“Blessed are the merciful: for they shall obtain mercy” (Matthew 5:7)
When you read the above, what comes to mind? Perhaps something along the lines of we need to be willing to forgive others if we want God to forgive us? While that is a true statement, showing mercy is more than just not holding a grudge when someone hurts our feelings.
Envision yourself in a position where it’s within your power to hurt or punish someone in some way. The person is totally deserving of this treatment. You’re completely within your rights to take this action. Others aware of the situation would expect you to do it.
Yet, you decide not to do it. Why? Because you realize it would be wrong to do it? No, that’s not the reason. You simply decide to not take this justified action out of compassion for the other person. In spite of whatever they have done, you just don’t want to hurt them. That’s being merciful.
The greatest example of mercy is God’s mercy toward us. As imperfect sinners, what we are deserving of is eternal separation from God. Yet, instead of allowing mankind to reap eternal torment, God sent His Son (an event we commemorate this week) and let Him pay the penalty for us. This action of a compassionate God allowed Him to “appease the demands of justice, that God might be a perfect, just God, and a merciful God also” (Alma 42:15).
“O the greatness of the mercy of our God, the Holy One of Israel! For he delivereth his saints from that awful monster the devil, and death, and hell, and that lake of fire and brimstone, which is endless torment.” (2 Nephi 9:19)
When we consider how merciful God has been to us, how can we not try to follow His example?
As other scriptures say, “Be ye therefore merciful, as your Father also is merciful” (Luke 6:36) and “he that hath shewed no mercy shall have judgment without mercy” (James 2:13).
Hopefully, we don’t often find ourselves in a position where we have the power to hurt or punish someone such that we need to consider showing this type of mercy to them. However, there is another type of mercy described in the scriptures that can be part of our lives on a daily basis. This type of mercy can be described as helping those who can’t help themselves.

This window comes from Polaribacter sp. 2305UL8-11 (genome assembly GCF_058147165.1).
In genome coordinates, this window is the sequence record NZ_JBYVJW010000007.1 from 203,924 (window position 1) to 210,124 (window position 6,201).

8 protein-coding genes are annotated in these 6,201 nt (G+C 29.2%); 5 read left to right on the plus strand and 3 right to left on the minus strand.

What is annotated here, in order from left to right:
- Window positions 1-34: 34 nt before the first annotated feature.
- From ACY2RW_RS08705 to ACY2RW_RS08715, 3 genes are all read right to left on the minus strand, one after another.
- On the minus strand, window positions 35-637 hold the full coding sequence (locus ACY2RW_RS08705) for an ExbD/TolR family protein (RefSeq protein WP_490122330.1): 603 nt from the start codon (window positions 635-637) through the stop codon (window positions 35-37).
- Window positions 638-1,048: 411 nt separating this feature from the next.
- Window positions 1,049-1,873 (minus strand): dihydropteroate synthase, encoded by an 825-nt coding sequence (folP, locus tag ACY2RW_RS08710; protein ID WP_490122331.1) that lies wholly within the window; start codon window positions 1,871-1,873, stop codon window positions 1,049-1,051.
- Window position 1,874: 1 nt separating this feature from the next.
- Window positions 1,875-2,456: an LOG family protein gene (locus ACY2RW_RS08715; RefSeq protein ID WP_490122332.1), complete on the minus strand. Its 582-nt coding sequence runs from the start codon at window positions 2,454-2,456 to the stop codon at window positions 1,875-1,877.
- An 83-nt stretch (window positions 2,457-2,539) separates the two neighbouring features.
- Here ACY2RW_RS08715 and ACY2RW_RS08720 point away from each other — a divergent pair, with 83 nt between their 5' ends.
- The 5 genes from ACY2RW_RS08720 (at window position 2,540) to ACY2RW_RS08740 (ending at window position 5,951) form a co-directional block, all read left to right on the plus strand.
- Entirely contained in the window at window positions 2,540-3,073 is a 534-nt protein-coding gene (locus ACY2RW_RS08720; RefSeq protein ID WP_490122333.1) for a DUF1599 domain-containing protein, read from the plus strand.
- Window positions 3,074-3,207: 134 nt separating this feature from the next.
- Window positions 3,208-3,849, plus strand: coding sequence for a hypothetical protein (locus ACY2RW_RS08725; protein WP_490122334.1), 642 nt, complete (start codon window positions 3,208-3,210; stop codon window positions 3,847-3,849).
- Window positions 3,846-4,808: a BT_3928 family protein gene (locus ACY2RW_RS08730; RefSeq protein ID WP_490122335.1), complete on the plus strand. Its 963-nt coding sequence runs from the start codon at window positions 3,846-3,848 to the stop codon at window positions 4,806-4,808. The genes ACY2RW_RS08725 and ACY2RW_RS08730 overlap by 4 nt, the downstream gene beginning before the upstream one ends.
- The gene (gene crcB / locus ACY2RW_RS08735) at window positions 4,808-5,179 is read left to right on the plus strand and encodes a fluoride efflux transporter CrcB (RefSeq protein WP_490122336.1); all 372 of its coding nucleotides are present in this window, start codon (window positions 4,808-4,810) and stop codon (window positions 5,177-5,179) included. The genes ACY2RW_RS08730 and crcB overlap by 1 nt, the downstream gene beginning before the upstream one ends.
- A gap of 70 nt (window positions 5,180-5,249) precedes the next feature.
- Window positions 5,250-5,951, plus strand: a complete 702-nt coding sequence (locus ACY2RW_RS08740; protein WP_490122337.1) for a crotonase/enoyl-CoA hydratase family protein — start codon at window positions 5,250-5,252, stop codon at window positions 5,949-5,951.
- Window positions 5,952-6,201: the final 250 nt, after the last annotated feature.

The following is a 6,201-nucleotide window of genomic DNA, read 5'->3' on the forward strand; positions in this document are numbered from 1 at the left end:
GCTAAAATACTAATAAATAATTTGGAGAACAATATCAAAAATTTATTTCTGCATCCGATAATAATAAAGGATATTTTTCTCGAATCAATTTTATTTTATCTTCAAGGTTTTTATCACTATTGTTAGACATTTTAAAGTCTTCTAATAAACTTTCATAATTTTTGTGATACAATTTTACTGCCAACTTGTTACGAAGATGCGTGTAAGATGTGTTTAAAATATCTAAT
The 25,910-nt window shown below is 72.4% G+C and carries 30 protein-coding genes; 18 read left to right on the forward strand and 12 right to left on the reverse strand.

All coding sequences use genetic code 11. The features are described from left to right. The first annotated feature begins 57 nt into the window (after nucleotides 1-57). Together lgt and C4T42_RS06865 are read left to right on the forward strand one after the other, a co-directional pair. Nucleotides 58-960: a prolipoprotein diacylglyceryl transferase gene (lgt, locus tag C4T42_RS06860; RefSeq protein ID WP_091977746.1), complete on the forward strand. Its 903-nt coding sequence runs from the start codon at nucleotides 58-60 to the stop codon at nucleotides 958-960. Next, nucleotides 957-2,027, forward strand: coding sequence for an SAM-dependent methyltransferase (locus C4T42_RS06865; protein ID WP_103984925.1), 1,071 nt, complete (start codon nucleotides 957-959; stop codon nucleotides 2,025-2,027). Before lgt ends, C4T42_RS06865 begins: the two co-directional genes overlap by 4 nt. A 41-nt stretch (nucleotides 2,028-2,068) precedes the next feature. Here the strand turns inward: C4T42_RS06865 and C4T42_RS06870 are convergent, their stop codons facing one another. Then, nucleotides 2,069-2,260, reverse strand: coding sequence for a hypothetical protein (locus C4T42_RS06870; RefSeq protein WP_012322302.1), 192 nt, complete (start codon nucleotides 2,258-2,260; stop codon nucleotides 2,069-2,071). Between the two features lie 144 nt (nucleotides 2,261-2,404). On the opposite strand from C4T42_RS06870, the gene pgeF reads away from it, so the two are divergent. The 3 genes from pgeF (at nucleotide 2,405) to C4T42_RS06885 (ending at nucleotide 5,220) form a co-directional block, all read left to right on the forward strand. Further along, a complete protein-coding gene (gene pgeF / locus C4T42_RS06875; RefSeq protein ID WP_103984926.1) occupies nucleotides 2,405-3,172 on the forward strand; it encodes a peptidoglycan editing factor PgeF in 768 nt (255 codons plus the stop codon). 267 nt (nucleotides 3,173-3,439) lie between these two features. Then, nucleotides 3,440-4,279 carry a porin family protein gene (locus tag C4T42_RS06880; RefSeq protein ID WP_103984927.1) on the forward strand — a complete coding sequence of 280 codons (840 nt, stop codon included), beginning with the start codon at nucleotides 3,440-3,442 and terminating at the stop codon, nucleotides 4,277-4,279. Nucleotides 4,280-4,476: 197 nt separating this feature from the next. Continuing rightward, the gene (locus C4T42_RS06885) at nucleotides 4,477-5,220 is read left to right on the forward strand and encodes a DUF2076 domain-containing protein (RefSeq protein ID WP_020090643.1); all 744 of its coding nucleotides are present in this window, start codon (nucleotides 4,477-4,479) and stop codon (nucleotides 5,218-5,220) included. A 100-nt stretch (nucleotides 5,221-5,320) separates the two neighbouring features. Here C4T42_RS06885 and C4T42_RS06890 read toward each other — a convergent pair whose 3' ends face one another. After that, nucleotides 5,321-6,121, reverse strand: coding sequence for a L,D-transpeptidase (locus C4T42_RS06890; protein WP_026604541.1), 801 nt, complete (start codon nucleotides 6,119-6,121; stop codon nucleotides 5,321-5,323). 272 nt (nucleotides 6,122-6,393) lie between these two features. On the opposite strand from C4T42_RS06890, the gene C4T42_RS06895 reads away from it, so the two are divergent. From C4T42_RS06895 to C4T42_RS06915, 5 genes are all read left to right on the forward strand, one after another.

When Jesus healed the sick, He was doing something for them that they couldn’t do for themselves. It wasn’t something He was required to do — His primary purpose on earth was to show the way of salvation — but He had the power to do it, and He had compassion for the people, so He often paused His ministry to heal the sick.
Mark 10:47, Matthew 15:22 and Matthew 17:15 give examples of people with various illnesses crying out to Jesus, “Jesus, thou Son of David, have mercy on me.” When Jesus was with the Nephites in America, He called for their sick to be brought forth to be healed, saying “Bring them hither and I will heal them, for I have compassion upon you; my bowels are filled with mercy” (3 Nephi 17:7).
Now, although the power to heal in the name of Jesus still exists today (per many testimonies that we hear), the average believer can’t just walk down the street as Jesus did, demonstrating mercy to people by healing them on demand. However, each of us does have the power to be an “angel of mercy,” helping people who are in need.
In the parable of the Good Samaritan (Luke 10:30-37), a man is lying half dead in the street. Everybody walks past him except one Samaritan who, “when he saw him, he had compassion on him” and “brought him to an inn, and took care of him” (verses 33-34).
When Jesus asked who in the story was the good neighbor, the answer was “He that shewed mercy on him. Then said Jesus, Go, and do thou likewise” (verse 37).
We regularly encounter people who are in desperate need of some type of help — a type of help that is within our power to offer. Although it may be correct in a given case to say it’s not our responsibility to get involved with helping a specific individual, it may also be the case that God is calling on us to be merciful and show compassion to someone who is otherwise helpless. When we do this, we are blessed ourselves, even as we are a blessing to someone else.
Give as ‘twas given to you in your need, Love as the Master loved you; Be to the helpless a helper indeed, Unto your mission be true. Make me a blessing, Make me a blessing, Out of my life, may Jesus shine. Make me a blessing, O Savior, I pray. Make me a blessing to someone today.
This article has undergone ministry review and approval.